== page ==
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Indonesia: Battle over Intellectual Property Rights

Recently, the US Trade Representative (USTR) released its annnual Special 301, an analysis on US trading partners’ seriousness to reassert the Intellectual Property Rights (IPR) within their respective judicial soils.

Despite government's effort to crackdown IPR hijacking activities, the USTR placed Indonesia in Priority Watch List, alongside IPR violator heavy weights such as China and Russia.

The slipping of Indonesia's status from Watch List to Priority Black List was considered a slap on the face by Indonesian officials.

Quoted by The Jakarta Globe through Trade Minister Mari Elka Pangestu, the state said it is concerned for Indonesia's downranking.

From time to time, the national police destroys massive amount of pirated CDs in public and this is paraded by the  local media.

In the capital Jakarta, pirated DVDs and CDs are omnipresent. The “sidewalk retailers” can be found every 50 meters in popular hangouts in Central and West Jakarta.

William on his blog Etersoul agrees that Indonesia should remain on the blacklist.

Lalu bagaimana tanggapanku sendiri? Aku sendiri akan mengatakan dengan lantang SETUJU!!

Mengapa sampai aku bisa mengatakan hal ini? Realita di lapangan memang menunjukkan kalau orang-orang di Indonesia ga menghargai karya yang dibuat oleh orang lain, mungkin karena miskin kreatifitas atau memang pengen maju dengan cara yang instan. Tapi untuk miskin kreatifitas aku sendiri merasa ga terlalu benar, karena toh banyak anak bangsa yang akhirnya bisa membawa negara ini menjadi lebih terkenal dalam hal yang positif.

[…]

Biarpun polisi bertindak untuk memberantas obat-obat palsu, DVD bajakan, atau bahkan sampai merambah ke dunia maya dengan menangkap para plagiarist artikel, tetap saja ga akan efektif selama di otak orang-orang yang hidup di negara ini hanya cara instan saja yang terpikirkan. What a shame.

What's my opinion? I'd say out loud (that I) AGREE!! Why I said that? The reality says that Indonesians don't really respect other people's work, (the reason) could be because they're poor in terms of creativity, or wish to make headway in an instance. But honestly, I don't really believe that  (Indonesians are) poor in terms of creativity, because the truth of the matter is that there are plenty of citizens who brought positive highlights over the country.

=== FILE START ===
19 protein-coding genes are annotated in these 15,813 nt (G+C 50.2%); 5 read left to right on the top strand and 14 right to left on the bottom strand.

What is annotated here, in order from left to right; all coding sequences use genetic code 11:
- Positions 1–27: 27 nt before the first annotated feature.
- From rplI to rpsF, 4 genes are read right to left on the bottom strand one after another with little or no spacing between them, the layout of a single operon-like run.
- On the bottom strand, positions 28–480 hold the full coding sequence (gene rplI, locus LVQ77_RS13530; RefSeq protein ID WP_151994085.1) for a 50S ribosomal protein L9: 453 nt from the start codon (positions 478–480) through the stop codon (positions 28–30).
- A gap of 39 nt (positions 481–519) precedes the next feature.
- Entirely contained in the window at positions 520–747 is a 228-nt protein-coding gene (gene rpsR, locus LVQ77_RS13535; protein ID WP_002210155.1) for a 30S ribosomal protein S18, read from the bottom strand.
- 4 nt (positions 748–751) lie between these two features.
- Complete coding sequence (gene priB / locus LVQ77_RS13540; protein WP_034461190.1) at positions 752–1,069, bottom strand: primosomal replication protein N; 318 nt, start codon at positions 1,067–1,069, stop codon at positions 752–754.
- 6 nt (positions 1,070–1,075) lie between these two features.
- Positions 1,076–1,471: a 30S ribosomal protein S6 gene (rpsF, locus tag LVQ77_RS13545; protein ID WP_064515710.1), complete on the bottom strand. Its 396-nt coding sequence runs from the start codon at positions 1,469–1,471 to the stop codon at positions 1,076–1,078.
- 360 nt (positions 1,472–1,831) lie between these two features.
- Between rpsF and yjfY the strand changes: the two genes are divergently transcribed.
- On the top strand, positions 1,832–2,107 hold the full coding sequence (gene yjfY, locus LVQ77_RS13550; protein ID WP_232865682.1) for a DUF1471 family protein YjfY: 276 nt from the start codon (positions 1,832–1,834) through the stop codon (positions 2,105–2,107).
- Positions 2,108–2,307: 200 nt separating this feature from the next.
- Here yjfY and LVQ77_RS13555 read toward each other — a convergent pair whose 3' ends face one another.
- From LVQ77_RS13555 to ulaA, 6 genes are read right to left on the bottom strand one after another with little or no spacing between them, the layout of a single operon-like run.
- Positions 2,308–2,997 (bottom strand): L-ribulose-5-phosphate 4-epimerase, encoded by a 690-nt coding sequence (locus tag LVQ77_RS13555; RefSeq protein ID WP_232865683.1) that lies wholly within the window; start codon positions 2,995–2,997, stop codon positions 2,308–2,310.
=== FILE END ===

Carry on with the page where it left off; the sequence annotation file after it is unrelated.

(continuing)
[…]

Despite the police's effort to tackle piracy of medicines, DVD, and even as their effort branched out to the virtual world where they try to stop online article plagiarizers, their work will not be effective as long as they put in their mind (how to benefit themselves with) the easiest ways possible. What a shame.

Creativesimo, a local community blog, speaks about the irony of this downranking:

Selamat buat Indonesia! Setelah merilis undang-undang informasi dan transaksi elektronik menyusul undang-undang hak atas kekayaan intelektual, lalu disusul beberapa penggrebekan sporadis – baik sekadar proyek ataupun serius – Indonesia mendapat ganjaran. Peringkatnya naik dalam daftar hitam pembajakan software, kalo dulu Watch List sekarang Priority Watch List. Huebat!

Indonesia sekarang sekelas dengan Rusia dan China dalam hal pembajakan. Tetapi: apakah pencapaian teknologi informasi kita sama dengan mereka? Jelas kalah jauh! Lalu mengapa yang kita perangi adalah pembajakan dan bukannya kebodohan atau ketinggalan

Congratulations to Indonesia! After releasing its first Information and Electronic Transaction Law which follows the Intellectual Property Rights Law, and also sporadic crackdowns – without detailing if the crackdowns were just “projects” or the government was actually serious – Indonesia is now punished. Its ranking plunges from Watch List to Priority Watch List. Awesome!

Indonesia is now on the same class with Russia and China in terms of intellectual rights violation. But: do we have the same IT achievements like them? Obviously we're left way behind! So why are we fighting the (IPR) violations instead of fighting the lack of education or our (education) lag?

Government's willingness to eradicate IPR piracy is shown with the establishement of Directorate General of Intellectual Property Rights under the Ministry of Justice and Human Rights, Republic Of Indonesia. However, the police's knowledge to detect illegal softwares is still poor [id].

This May mark the launch of  Indonesia's first Intellectual Property Academy. The school, which located in in Depok, West Java, is founded in collaboration with the Japanese government, through Japanese International Cooperation Agency (JICA).

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